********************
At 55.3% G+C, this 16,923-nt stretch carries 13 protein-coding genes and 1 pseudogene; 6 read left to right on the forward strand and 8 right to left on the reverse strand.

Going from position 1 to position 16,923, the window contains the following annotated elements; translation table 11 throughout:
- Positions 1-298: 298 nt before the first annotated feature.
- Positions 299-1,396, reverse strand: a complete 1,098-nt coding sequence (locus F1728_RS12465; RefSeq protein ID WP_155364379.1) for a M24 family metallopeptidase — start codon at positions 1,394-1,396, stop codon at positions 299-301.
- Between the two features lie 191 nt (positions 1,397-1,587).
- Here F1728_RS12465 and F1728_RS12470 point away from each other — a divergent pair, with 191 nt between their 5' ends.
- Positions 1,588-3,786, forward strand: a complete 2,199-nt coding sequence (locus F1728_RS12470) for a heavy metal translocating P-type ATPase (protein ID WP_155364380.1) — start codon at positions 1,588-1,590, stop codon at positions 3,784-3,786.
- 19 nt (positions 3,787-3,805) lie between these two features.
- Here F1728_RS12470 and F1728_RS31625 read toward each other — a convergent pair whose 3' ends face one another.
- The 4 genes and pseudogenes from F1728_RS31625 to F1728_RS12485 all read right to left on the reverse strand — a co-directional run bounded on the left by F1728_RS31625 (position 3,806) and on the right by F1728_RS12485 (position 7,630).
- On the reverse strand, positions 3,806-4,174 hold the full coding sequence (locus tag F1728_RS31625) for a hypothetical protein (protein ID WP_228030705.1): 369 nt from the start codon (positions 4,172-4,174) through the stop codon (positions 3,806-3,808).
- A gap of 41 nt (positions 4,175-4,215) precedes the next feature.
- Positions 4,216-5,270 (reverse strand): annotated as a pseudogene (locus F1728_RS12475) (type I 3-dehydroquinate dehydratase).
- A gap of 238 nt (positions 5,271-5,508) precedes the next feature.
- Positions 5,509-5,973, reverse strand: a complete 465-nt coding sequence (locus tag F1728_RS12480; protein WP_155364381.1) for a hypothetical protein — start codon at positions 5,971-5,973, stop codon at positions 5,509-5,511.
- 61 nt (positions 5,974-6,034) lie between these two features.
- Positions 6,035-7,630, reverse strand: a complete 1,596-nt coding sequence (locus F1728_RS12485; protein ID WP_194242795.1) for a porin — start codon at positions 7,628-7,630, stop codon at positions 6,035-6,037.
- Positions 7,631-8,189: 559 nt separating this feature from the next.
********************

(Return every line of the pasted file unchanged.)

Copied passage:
At 55.3% G+C, this 16,923-nt stretch carries 13 protein-coding genes and 1 pseudogene; 6 read left to right on the forward strand and 8 right to left on the reverse strand.

Going from position 1 to position 16,923, the window contains the following annotated elements; translation table 11 throughout:
- Positions 1-298: 298 nt before the first annotated feature.
- Positions 299-1,396, reverse strand: a complete 1,098-nt coding sequence (locus F1728_RS12465; RefSeq protein ID WP_155364379.1) for a M24 family metallopeptidase — start codon at positions 1,394-1,396, stop codon at positions 299-301.
- Between the two features lie 191 nt (positions 1,397-1,587).
- Here F1728_RS12465 and F1728_RS12470 point away from each other — a divergent pair, with 191 nt between their 5' ends.
- Positions 1,588-3,786, forward strand: a complete 2,199-nt coding sequence (locus F1728_RS12470) for a heavy metal translocating P-type ATPase (protein ID WP_155364380.1) — start codon at positions 1,588-1,590, stop codon at positions 3,784-3,786.
- 19 nt (positions 3,787-3,805) lie between these two features.
- Here F1728_RS12470 and F1728_RS31625 read toward each other — a convergent pair whose 3' ends face one another.
- The 4 genes and pseudogenes from F1728_RS31625 to F1728_RS12485 all read right to left on the reverse strand — a co-directional run bounded on the left by F1728_RS31625 (position 3,806) and on the right by F1728_RS12485 (position 7,630).
- On the reverse strand, positions 3,806-4,174 hold the full coding sequence (locus tag F1728_RS31625) for a hypothetical protein (protein ID WP_228030705.1): 369 nt from the start codon (positions 4,172-4,174) through the stop codon (positions 3,806-3,808).
- A gap of 41 nt (positions 4,175-4,215) precedes the next feature.
- Positions 4,216-5,270 (reverse strand): annotated as a pseudogene (locus F1728_RS12475) (type I 3-dehydroquinate dehydratase).
- A gap of 238 nt (positions 5,271-5,508) precedes the next feature.
- Positions 5,509-5,973, reverse strand: a complete 465-nt coding sequence (locus tag F1728_RS12480; protein WP_155364381.1) for a hypothetical protein — start codon at positions 5,971-5,973, stop codon at positions 5,509-5,511.
- 61 nt (positions 5,974-6,034) lie between these two features.
- Positions 6,035-7,630, reverse strand: a complete 1,596-nt coding sequence (locus F1728_RS12485; protein ID WP_194242795.1) for a porin — start codon at positions 7,628-7,630, stop codon at positions 6,035-6,037.
- Positions 7,631-8,189: 559 nt separating this feature from the next.